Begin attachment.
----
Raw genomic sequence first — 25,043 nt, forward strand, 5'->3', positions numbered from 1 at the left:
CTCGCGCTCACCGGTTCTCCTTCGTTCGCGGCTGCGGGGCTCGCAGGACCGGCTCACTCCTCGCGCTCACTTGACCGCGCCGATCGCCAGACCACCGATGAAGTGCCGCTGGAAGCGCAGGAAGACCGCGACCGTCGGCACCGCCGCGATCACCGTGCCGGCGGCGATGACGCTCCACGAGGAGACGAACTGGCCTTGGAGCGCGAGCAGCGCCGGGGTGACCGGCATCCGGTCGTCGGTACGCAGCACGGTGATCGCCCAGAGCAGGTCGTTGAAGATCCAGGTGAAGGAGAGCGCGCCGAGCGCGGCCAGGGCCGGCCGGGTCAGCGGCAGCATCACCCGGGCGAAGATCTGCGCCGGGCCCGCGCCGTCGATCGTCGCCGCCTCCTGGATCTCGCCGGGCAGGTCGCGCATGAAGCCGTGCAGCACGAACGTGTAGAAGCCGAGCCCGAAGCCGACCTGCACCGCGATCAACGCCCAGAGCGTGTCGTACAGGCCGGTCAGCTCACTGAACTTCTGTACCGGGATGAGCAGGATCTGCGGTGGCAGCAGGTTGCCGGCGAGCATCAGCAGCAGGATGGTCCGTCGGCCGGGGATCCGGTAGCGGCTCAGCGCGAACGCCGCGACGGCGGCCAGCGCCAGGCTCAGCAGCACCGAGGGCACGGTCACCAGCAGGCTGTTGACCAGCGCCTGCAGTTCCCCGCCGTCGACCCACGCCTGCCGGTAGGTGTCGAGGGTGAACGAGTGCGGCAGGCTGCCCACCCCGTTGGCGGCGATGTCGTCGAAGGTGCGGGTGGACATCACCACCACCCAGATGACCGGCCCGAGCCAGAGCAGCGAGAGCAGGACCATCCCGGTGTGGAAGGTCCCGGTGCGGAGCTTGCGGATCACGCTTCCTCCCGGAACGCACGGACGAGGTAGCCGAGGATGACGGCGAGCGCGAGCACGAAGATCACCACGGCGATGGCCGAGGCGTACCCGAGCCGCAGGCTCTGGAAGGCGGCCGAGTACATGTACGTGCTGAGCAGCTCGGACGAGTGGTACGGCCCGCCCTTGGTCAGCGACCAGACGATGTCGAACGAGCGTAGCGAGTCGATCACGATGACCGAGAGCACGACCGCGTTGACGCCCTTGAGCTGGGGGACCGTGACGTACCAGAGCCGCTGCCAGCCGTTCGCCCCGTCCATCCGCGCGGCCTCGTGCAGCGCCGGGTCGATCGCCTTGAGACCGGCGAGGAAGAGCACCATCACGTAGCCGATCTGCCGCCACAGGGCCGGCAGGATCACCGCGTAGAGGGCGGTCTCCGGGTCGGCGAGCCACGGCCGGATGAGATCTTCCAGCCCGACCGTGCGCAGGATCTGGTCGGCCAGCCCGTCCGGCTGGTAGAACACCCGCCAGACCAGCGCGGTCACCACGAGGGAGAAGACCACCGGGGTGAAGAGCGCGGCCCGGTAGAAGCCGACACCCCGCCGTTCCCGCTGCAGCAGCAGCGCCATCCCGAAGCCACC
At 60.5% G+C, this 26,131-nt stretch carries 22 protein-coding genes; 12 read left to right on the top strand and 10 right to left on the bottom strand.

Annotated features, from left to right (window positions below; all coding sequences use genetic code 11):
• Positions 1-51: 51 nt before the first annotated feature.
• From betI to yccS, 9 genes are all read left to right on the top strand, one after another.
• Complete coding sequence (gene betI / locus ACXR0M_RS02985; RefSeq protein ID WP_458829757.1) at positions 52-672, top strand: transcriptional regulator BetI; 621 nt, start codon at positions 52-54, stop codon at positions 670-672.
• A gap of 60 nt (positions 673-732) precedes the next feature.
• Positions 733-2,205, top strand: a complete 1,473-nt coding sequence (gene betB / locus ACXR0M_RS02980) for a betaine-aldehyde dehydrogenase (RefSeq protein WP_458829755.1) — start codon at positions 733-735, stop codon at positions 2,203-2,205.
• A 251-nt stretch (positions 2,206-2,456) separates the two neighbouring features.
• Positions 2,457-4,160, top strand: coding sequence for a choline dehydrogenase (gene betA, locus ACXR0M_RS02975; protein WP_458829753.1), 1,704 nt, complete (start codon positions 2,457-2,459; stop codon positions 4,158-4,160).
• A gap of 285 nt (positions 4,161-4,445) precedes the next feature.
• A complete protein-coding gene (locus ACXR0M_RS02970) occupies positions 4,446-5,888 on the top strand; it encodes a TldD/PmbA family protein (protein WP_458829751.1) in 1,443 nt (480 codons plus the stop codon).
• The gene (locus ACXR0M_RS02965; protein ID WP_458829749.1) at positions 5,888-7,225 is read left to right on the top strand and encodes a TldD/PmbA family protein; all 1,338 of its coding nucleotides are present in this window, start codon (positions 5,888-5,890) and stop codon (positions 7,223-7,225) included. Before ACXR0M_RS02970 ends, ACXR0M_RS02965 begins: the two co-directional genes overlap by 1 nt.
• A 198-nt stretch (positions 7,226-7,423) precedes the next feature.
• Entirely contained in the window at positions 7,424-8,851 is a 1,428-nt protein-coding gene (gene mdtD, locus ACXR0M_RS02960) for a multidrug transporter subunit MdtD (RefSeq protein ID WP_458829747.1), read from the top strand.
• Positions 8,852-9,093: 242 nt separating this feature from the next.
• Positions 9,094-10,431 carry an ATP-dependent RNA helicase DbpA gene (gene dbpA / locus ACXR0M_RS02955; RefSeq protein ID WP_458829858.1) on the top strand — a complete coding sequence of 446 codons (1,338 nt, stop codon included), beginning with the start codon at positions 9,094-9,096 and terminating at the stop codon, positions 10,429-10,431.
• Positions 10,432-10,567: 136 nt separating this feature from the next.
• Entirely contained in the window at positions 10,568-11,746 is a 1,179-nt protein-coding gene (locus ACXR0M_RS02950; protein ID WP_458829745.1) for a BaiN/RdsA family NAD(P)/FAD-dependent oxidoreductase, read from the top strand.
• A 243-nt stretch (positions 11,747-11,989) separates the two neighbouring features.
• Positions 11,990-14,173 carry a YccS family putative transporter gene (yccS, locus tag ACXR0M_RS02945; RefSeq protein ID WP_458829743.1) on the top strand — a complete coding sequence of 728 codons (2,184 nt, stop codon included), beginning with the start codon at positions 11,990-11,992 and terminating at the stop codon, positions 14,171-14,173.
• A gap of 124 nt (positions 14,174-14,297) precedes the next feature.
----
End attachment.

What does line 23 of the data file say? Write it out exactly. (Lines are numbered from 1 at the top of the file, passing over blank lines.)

• A gap of 124 nt (positions 14,174-14,297) precedes the next feature.